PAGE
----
This article is based on talks by anthropologists Jean Lave, professor emerita from the Department of Geography, and Rosemary Joyce, professor in the Department of Anthropology, for the GSI Center’s How Students Learn series in Spring 2011.

On this page:
Key Learning Principles
Research Fundamentals
Applications to Teaching
Further Reading

Also available:
Video and summary of Jean Lave’s talk
Video and summary of Rosemary Joyce’s talk

Key Learning Principles

  • Only learners can learn; teachers can’t learn for them.
  • Learning is a complex social phenomenon dependent on context; it is well described as “situated cognition.”
  • In their time in the academy, students are exposed to various disciplines that constitute “communities of practice.” They begin learning how people participate in these communities.
  • Apprenticeship learning takes place through “authentic“ assignments and “legitimate” participation in the norms of the community of practice.

Research Fundamentals

Only learners can learn: Most often, when we start out to discuss how students learn we quickly shift to how we teach. It would be most useful to focus on the conditions and processes under which students learn, because teachers can’t make students learn or do their learning for them. Students learn through practice (the things they do) as learners.

A complex social phenomenon dependent on context: “Situated cognition’ is a theory of apprenticeship learning that emphasizes the social and contextual nature of the learning experience. Situated cognition theorists argue that the content of knowledge cannot be abstracted from the context in which both learning and practice take place.

Further discussion of social constructivist theory appears on the Social Constructivism page of the Teaching Guide.

Academic communities of practice: Situated cognition theory understands academic disciplines as communities of practice. That is, students learn how to participate in a disciplinary culture in the same way they become conditioned in the norms and practices of other types of communities, such as soccer teams and knitting circles. Even if students do not intend to pursue your discipline professionally, situated learning theory suggests that, in order to learn effectively, they need to perceive your discipline (whether structural engineering or art practice or history) as a culture and to participate in that culture as apprentices. If they do not treat the discipline as the culture in which they are participating, then “school” itself, as an artificial community of practice, may displace the discipline. This is what happens when students “just want to know how to get an A”; they are participating in the culture of the schoolroom, but not in the culture of the discipline. However, if a student perceives that she is becoming part of the medical community, for example, then group work in her biochem class takes on social and practical importance for her own goals as a future professional.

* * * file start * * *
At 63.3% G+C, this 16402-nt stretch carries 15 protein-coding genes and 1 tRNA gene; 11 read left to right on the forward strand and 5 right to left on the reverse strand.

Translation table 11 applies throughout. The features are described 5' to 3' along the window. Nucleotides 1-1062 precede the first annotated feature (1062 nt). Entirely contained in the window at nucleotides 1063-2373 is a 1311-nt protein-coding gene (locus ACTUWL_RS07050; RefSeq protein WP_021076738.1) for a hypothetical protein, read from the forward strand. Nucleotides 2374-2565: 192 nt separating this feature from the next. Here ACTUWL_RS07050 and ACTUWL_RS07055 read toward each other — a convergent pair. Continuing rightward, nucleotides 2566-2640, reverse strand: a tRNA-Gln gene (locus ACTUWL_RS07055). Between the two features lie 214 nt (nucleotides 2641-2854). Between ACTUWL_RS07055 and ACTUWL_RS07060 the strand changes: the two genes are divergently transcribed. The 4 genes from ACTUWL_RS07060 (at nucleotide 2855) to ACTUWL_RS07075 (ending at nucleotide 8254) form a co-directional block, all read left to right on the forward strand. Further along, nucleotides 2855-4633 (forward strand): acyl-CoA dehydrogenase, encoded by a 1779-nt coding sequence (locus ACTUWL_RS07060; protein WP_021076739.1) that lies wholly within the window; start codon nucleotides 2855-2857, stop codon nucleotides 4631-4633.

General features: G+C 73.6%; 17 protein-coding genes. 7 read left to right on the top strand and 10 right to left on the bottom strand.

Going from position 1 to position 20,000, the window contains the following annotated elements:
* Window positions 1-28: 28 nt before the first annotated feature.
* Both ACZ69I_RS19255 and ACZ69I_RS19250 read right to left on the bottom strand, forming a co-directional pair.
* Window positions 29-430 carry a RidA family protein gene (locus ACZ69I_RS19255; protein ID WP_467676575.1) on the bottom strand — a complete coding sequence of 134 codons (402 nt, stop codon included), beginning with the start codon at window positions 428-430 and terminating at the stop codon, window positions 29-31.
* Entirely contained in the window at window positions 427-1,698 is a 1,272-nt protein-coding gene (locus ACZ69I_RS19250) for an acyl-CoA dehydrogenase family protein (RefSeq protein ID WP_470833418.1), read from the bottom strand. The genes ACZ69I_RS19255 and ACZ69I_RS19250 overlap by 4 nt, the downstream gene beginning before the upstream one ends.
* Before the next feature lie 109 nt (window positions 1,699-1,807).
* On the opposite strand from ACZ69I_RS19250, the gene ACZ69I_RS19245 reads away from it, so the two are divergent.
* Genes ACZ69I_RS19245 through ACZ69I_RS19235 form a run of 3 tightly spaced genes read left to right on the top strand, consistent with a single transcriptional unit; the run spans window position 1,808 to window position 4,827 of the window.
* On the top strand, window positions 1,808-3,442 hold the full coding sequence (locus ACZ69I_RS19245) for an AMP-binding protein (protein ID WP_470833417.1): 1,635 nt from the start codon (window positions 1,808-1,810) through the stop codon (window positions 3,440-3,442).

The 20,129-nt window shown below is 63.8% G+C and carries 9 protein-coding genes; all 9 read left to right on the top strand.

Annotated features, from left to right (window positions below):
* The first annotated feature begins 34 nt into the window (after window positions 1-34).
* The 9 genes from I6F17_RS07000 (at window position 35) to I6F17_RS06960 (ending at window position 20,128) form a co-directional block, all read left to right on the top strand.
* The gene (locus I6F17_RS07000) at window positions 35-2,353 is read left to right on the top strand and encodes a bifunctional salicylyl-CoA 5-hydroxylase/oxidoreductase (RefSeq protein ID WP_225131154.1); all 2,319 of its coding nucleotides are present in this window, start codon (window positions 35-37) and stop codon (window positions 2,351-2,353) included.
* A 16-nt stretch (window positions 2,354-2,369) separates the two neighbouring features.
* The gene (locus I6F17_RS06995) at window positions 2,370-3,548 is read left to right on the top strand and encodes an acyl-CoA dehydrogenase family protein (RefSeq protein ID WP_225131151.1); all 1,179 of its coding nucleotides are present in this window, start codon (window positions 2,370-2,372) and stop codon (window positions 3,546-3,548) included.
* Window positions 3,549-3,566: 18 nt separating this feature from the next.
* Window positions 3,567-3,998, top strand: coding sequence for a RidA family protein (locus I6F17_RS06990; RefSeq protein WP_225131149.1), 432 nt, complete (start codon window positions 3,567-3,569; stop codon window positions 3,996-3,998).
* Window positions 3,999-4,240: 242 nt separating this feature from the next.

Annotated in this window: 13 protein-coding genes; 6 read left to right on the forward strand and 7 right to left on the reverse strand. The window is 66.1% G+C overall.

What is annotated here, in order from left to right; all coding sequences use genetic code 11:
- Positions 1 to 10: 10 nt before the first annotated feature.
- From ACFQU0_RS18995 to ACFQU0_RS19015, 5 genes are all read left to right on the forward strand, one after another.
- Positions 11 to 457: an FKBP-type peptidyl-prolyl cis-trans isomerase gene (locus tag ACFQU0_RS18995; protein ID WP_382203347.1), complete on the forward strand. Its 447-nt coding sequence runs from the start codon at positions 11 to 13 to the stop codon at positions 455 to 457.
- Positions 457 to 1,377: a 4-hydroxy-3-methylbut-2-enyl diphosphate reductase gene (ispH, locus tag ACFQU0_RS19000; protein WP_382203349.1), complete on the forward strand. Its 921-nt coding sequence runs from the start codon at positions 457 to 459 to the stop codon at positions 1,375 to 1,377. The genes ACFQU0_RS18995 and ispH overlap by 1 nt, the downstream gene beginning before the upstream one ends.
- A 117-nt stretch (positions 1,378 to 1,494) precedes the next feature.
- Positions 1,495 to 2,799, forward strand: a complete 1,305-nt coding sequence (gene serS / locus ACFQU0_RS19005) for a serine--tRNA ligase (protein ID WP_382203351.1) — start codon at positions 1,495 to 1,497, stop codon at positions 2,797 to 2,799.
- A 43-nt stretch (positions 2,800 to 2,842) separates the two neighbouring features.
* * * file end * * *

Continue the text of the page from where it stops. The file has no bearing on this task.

Authentic and legitimate: In order to take advantage of situated cognition, learning activities and assignments should be authentic and legitimate. “Authenticity” in this context means that the activities and assignments should be part, if even a small part, of the normal academic and professional practices of the discipline. Schoolish assignments unrelated to any skills a professional in the field would engage in are, in this sense, inauthentic. “Legitimacy” has to do with the scope and scale of an assignment or activity: it should be scaled to students’ immediate skills and capacities, as well as to the resources and time frame of the course.

An example of an illegitimate assignment is to have students construct a museum exhibit on an archaeological topic. It’s illegitimate for a semester-length course because professional curators may take two years to research and assemble an exhibit. A legitimate variation of the assignment would be to research key objects that should appear in the exhibit and write a grant proposal to support construction of the exhibit.

Applications to Teaching

Communities of Practice from the nonprofit Informal Education Homepage (scroll to the bottom for “Conclusion — issues and implications for educators and animateurs”).

Further Reading

Please note that some links may require Library proxy access. Please see the Library’s page Connecting from Off Campus.

Lave, Jean and Etienne Wenger. Situated Learning: Legitimate Peripheral Participation. Cambridge: Cambridge UP, 1991.

Brown, John Seely, Allan Collins, and Paul Duguid. “Situated Cognition and the Culture of Learning.” Educational Researcher 18.1 (Jan.–Feb. 1989): 32–42.

Darvin, Jacqueline. “‘Real-World Cognition Doesn’t End When the Bell Rings’: Literacy Instruction Strategies Derived From Situated Cognition Research.Journal of Adolescent & Adult Literacy 49.5 (Feb. 2006): 398–407.

Choi, Jeong-Im and Michael Hannafin. ”Situated Cognition and Learning Environments: Roles, Structures, and Implications for Design.Educational Technology Research and Development 43.2 (1995): 53–69.

Rosemary Joyce’s Berkeley Blog posts on teaching and learning: Read more about how Prof. Joyce interprets these learning principles in her own classroom. “Learning is breaking out all around.” Feb. 9, 2010. “Great teaching can happen in many different ways…” April 21, 2010.